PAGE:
WORSE STILL WASthe use of pastoral care as a justification for protecting the accused priests at the expense of justice for the victims. The report saw the misuse of the pastoral concept as a “scheme whereby counselling was provided to the complainant in a manner which was hoped would not attract any legal liability to the diocese”.
There is no evidence of effective pastoral care in the past or even today, only crisis management. There is no evidence from any of the four reports that the overriding concern of the hierarchy and clergy has been the physical, emotional and spiritual welfare of the victims. What would true pastoral care have looked like? Upon receipt of a report of the sexual molestation of a child or adult, the bishop’s first (and often only) concern would not be the maintenance of secrecy and protection of the priest. Rather, he would immediately seek out the victim and the victim’s family to make clear to them that in their hour of pain, confusion and humiliation at the hands of a cleric, they and not the cleric are the most important people in the diocese and indeed in the church.
The third breakthrough is the realisation that any structures or policies created by the church depend on the commitment of the bishops and the support of the priests. In Cloyne and elsewhere the bishops made promises, created policies and appointed boards and then proceeded systematically to subvert their rules and those of society.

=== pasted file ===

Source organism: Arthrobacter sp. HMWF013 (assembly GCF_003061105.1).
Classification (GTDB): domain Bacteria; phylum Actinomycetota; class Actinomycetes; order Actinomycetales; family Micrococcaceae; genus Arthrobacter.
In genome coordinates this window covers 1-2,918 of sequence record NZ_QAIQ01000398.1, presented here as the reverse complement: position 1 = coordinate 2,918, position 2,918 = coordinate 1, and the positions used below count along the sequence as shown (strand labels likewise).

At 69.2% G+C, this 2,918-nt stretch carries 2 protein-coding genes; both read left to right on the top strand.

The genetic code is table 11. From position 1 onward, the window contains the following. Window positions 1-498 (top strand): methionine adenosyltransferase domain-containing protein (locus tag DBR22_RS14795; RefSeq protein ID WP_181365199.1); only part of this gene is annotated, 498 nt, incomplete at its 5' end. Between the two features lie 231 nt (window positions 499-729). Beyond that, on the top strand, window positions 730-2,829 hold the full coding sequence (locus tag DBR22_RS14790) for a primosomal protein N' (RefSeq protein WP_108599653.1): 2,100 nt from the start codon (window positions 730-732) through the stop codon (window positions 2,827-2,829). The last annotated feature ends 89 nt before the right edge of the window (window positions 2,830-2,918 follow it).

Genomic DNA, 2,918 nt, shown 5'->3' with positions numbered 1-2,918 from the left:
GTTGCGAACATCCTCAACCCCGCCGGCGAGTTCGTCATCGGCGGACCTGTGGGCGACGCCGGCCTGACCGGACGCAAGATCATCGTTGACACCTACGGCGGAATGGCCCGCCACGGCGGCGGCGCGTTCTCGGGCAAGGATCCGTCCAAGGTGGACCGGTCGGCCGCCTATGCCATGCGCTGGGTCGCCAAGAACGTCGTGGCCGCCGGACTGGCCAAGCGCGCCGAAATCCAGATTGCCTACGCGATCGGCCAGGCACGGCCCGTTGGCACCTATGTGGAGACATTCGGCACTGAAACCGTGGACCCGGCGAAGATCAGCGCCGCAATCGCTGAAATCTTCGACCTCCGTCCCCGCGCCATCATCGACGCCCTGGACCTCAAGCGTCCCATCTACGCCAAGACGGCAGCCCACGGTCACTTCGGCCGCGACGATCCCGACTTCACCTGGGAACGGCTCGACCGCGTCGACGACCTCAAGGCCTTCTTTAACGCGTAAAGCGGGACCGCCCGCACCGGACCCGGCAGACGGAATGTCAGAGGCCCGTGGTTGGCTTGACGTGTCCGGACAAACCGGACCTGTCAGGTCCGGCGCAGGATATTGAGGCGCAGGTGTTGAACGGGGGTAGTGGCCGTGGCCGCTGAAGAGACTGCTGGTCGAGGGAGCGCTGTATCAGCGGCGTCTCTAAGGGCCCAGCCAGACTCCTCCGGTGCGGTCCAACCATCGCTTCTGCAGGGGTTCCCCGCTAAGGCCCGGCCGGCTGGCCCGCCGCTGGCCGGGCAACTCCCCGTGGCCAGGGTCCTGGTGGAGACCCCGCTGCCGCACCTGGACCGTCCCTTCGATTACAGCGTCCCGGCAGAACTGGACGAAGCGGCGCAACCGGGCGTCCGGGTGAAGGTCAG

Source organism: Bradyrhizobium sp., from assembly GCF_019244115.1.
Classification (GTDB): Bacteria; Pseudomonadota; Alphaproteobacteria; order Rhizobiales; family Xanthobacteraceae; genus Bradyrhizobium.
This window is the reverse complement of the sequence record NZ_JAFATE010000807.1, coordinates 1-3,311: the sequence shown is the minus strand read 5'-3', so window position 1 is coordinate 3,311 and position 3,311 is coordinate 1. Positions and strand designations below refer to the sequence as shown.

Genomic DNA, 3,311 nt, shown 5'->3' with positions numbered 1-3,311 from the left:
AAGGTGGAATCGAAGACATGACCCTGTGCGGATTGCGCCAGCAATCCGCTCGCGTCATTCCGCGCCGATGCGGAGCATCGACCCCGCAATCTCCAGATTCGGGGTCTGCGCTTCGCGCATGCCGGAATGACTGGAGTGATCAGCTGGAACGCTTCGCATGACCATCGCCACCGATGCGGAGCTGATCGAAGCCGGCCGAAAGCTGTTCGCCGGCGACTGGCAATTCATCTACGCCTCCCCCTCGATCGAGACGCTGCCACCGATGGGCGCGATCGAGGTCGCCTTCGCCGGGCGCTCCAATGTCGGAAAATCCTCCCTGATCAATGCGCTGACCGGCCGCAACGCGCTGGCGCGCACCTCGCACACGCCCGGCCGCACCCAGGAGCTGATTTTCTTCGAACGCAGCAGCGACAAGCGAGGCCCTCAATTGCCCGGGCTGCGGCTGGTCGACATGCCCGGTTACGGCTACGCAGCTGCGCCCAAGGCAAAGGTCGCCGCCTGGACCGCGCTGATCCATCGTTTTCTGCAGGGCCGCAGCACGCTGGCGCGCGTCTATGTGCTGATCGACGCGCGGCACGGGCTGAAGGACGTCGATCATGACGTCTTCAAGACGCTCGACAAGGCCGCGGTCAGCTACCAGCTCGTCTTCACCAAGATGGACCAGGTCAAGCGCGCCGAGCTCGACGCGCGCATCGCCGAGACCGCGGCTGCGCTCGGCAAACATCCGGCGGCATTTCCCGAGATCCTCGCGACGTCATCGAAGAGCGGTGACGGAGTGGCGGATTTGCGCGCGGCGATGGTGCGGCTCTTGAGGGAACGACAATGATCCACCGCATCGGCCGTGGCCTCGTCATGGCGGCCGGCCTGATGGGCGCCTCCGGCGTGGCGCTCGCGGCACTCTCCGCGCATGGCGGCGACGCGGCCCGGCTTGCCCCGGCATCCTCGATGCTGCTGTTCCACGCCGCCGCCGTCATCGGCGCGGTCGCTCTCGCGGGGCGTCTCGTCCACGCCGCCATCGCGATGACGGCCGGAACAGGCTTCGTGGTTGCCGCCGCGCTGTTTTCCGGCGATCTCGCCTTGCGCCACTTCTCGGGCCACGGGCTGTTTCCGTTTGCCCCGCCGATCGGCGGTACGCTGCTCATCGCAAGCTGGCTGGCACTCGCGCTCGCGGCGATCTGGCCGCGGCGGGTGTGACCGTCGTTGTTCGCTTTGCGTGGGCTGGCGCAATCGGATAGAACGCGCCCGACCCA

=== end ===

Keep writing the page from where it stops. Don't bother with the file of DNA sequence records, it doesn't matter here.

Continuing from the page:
Marie Collins, in her recent interview on RTÉ’s Prime Time, spoke the truth when she said that the promises and policies that have streamed from the bishops mean nothing. The report clearly reflects this sad reality: “It seems to the Commission that continuing external scrutiny is required.” Outside monitoring with serious consequences for neglect, and mandatory reporting by all clergy with possible jail time as a consequence for failure, are necessary responses.
The commission has probed deeply into the dysfunctional clerical culture of the Cloyne diocese. With this report, the threshold to a new level of awareness has been reached. The findings and conclusions, as probing and shocking as they may be, are not enough. What we have seen exposed in all four reports but most shockingly in the Cloyne document is the toxic nature of the clerical culture at the heart of the institutional church.
We must demand answers to even more radical questions. What is it about this culture that justifies living in an alternate reality that places image and clerical security far above the welfare of innocent children? Why does the “people of God”, as Vatican II described the church, need to function like a monarchy with an attendant clerical aristocracy?
Why the narcissistic obsession with power, secrecy and control? Until the bishops and priests look deeply into this culture and acknowledge its pathology, the outrageous behaviour exposed in the report will be part of a shameful history.